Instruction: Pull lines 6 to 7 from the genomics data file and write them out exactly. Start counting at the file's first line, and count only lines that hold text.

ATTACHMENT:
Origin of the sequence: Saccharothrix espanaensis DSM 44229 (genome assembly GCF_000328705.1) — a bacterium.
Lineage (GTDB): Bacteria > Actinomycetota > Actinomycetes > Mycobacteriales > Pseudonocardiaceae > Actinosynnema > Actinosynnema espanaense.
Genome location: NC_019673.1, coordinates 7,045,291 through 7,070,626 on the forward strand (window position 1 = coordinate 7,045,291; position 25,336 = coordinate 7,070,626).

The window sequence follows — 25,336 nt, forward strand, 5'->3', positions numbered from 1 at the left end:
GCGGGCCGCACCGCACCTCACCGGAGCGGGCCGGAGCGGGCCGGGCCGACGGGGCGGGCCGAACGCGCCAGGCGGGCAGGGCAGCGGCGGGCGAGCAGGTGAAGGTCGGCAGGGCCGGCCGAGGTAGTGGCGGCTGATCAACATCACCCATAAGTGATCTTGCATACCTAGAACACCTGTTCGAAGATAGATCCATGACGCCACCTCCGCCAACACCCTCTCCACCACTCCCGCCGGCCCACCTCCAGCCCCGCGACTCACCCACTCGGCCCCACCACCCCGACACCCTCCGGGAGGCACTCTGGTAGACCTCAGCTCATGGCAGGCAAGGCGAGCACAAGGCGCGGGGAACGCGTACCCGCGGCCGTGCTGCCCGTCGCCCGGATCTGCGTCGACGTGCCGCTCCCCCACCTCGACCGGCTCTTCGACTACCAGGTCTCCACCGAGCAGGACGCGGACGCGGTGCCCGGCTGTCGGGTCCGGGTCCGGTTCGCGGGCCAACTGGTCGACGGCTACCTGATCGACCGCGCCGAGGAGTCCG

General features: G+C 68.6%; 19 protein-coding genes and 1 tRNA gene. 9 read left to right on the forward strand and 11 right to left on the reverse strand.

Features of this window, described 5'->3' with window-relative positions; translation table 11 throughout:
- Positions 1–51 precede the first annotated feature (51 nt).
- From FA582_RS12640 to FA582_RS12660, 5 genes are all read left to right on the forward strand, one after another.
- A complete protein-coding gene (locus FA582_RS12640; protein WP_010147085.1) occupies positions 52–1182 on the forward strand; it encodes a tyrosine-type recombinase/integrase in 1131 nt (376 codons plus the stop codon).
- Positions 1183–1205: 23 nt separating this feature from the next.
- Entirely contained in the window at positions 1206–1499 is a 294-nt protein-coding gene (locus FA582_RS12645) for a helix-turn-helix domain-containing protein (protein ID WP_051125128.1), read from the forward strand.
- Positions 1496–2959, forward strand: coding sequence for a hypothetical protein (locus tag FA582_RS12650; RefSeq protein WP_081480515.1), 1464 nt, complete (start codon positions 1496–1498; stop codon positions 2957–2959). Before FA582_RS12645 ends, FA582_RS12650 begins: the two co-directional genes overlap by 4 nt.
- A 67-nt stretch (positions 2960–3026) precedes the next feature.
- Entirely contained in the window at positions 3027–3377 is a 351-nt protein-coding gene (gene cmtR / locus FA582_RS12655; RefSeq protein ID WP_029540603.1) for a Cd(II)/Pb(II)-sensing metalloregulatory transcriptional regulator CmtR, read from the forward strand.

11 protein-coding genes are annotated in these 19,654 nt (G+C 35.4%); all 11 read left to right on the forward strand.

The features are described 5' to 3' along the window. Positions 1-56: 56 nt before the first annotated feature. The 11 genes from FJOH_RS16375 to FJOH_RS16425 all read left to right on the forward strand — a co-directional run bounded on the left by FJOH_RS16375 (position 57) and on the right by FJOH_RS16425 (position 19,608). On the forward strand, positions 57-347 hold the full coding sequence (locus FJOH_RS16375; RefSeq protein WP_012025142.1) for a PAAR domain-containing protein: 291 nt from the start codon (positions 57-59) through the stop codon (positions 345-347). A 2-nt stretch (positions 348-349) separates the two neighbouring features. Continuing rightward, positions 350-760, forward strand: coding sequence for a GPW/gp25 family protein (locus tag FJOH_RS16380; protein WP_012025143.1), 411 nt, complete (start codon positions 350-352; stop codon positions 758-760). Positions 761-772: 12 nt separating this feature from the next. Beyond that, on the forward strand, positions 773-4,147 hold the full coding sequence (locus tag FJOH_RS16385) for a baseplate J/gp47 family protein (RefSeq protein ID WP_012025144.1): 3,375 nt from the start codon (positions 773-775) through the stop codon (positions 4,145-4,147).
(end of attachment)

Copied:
General features: G+C 68.6%; 19 protein-coding genes and 1 tRNA gene. 9 read left to right on the forward strand and 11 right to left on the reverse strand.

Features of this window, described 5'->3' with window-relative positions; translation table 11 throughout: